The bus passes through the village of Ardales and stops in front of what appears to be the only building in the surrounding area – a large, dark brown, wooden panelled restaurant/souvenir shop. It is worth taking advantage of the facilities here to top up on supplies, albeit overpriced, and use the public toilets as there are no such facilities along El Caminito del Rey.
When ready to go, walk through the tunnel that doubles as a car park alongside the restaurant and follow the path along the river through the forest. This is not the start of El Caminito del Rey, but leads to its north entrance which is still 1.7km away. This part of the journey can only be done on foot, so depending on stamina it is worth setting aside at least half-an-hour before one’s ticket entrance time to walk from this point to the entrance. The path along this stretch is a little uneven but reasonably easy to tackle.
Eventually, the path leads out to what looks like a patch of waste land waiting to be developed, with a portakabin in the middle of it. This is the northern end control cabin. Here, officials will check tickets, visitors’ shoes – suitable walking shoes are compulsory and visitors can be turned away if their footwear is not deemed adequate – and supply hair nets and hard hats which must be worn at all times whilst walking along El Caminito del Rey. Last minute entrance tickets can be bought here, if there are any available. When I visited in 2016 there were no other facilities here other than a toilet cabin to take that one last comfort break before the journey began. There are plans to build an information centre here, so maybe in the future there will be more services available at this point.
When entrance time arrives visitors queue up in single file and finally enter El Caminito del Rey. Once on the first set of boardwalks, visitors can go along them at their own pace, unless with a guided tour.
Once over the train line, visitors pass through a gate that signals the end of El Caminito del Rey. However, there is still a 2km walk ahead along a dusty track towards the southern control cabin where hard hats can be returned and well-earned toilet breaks can be taken. This control cabin is back in El Chorro, where visitors can catch the train back towards Malaga or Seville depending on the timetable, pick up their cars if parked here, or catch the bus back out to Ardales (if they are still running) to do the walk again or pick up parked cars left there.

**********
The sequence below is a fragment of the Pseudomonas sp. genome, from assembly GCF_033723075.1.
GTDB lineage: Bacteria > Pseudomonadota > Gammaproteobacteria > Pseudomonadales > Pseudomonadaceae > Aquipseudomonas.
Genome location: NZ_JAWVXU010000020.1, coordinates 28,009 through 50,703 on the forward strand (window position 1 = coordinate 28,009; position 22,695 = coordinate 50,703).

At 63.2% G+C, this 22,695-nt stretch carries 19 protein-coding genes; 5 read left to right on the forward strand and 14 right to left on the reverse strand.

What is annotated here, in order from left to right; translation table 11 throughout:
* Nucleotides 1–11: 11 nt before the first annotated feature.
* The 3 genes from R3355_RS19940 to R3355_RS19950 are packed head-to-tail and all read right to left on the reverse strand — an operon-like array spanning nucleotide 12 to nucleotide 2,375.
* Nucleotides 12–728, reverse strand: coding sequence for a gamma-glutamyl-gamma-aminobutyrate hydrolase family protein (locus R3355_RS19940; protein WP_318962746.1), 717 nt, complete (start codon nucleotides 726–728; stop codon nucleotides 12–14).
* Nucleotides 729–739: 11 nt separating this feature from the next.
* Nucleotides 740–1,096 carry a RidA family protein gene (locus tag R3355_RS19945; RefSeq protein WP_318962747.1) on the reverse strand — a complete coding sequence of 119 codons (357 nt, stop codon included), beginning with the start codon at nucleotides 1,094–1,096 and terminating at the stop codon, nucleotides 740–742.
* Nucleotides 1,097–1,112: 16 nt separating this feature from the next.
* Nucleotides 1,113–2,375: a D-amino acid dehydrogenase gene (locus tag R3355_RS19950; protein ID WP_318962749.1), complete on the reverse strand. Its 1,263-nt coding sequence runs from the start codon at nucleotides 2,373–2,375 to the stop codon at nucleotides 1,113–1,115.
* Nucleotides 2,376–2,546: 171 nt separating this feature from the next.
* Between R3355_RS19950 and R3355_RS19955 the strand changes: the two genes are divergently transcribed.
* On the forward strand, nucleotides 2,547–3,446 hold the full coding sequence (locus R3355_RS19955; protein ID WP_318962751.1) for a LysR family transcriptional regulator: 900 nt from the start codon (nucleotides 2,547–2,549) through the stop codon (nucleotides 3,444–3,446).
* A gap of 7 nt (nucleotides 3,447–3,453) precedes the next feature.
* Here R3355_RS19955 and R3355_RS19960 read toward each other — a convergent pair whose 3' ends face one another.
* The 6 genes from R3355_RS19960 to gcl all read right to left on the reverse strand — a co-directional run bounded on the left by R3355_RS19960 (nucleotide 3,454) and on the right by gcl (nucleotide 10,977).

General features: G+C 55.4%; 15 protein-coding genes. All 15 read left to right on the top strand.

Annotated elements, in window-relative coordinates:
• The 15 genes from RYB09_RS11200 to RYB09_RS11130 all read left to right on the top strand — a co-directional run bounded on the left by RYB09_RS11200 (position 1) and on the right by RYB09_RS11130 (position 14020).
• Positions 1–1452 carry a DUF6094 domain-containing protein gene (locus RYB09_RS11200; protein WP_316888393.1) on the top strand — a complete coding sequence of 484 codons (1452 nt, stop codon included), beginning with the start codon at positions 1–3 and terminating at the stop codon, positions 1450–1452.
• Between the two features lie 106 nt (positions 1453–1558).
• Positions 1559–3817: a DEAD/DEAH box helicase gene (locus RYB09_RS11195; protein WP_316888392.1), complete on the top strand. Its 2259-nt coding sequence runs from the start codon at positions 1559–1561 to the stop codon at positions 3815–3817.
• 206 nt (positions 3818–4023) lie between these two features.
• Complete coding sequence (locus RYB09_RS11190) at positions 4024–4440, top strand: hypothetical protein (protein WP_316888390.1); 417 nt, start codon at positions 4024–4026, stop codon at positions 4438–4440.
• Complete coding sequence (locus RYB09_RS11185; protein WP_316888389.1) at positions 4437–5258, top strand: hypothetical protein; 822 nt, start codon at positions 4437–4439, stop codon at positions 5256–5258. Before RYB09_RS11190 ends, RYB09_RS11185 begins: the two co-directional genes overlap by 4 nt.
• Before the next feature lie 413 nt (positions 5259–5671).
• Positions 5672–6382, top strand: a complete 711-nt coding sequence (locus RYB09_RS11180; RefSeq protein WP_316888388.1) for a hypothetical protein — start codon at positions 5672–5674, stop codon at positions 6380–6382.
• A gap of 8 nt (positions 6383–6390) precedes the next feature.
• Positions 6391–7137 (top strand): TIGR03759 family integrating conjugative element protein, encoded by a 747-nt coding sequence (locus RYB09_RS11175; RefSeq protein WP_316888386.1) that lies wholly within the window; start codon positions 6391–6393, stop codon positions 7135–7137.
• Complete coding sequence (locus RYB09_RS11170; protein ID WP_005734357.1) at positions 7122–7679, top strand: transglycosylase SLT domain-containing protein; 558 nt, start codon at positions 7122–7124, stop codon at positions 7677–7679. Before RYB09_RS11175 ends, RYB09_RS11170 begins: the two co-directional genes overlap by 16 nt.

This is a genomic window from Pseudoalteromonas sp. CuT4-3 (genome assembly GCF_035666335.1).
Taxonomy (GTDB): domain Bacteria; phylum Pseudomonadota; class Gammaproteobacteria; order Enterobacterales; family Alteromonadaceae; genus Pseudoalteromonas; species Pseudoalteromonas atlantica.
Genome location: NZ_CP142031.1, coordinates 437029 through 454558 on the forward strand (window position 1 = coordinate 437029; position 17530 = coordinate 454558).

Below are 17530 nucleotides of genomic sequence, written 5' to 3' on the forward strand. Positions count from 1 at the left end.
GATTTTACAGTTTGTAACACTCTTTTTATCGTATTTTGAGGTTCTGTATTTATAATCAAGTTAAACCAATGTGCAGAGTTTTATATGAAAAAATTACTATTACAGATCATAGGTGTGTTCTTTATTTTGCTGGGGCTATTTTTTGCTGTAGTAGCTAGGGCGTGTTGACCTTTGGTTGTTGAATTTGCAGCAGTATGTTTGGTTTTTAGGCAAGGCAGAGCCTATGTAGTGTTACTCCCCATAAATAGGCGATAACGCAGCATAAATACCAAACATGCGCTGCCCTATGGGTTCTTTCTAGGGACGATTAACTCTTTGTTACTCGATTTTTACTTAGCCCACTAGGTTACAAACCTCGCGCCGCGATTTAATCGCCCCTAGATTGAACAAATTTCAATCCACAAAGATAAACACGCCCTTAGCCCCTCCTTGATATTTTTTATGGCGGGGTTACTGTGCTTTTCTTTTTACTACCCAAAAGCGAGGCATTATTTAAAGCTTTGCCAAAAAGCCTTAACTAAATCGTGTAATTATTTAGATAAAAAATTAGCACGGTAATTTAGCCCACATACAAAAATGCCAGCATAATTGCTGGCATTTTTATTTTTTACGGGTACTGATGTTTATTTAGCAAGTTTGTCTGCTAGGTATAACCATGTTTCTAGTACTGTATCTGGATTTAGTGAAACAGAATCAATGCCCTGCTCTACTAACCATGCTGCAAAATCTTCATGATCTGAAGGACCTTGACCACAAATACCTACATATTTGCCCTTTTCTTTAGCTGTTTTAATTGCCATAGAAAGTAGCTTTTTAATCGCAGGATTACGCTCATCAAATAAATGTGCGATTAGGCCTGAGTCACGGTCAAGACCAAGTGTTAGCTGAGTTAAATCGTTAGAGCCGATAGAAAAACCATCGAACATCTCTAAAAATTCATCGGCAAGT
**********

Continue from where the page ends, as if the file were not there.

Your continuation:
If one has any energy left, it is worth walking a few kilometres more around the El Chorro dam and along the road to Ardales to see the last section of El Caminito del Rey from ground level.
A few extra points to consider:
- the whole journey on foot from outside the restaurant at Ardales to the south cabin station at El Chorro is just under 8km.
- plan plenty of time to reach Ardales and to then walk from there to the north cabin station and entrance. There is only a 15 minute window allowed with timed tickets. If more than 15 minutes late to one’s entrance time, officials may deny entrance to El Caminito del Rey.
- the journey along El Caminito del Rey is from north to south, from Ardales to El Chorro. Entrance to the main pathway is from the north cabin station outside Ardales only. Visitors cannot turn back once they start, but they can take as long as they need to complete the journey, as long as it is within opening times.
- the route is not circular so visitors will not end up back at Ardales at the end of it, unless they take the bus from El Chorro back to Ardales afterwards (if it is still running).
- as well as sensible walking shoes, visitors are only allowed to carry a small rucksack/cross-the-chest hold-all with them. Visitors can be turned away if they do not meet requirements.
- bring plenty of food and water, and also sun screen and/or a floppy hat to protect skin from the blazing sun.
- I would recommend, if possible, staying the night either in Ardales or El Chorro and complete the walk at least once more to enjoy the scenery at a different time of day. The light in the canyons is particularly spectacular in the early morning and late in the afternoon.
Finally, the new pathway is completely safe. However, if heights are a problem for you, then do not attempt the walk it as it may be too much to cope with.
The one thousand year old ruins of Bobastro, Malaga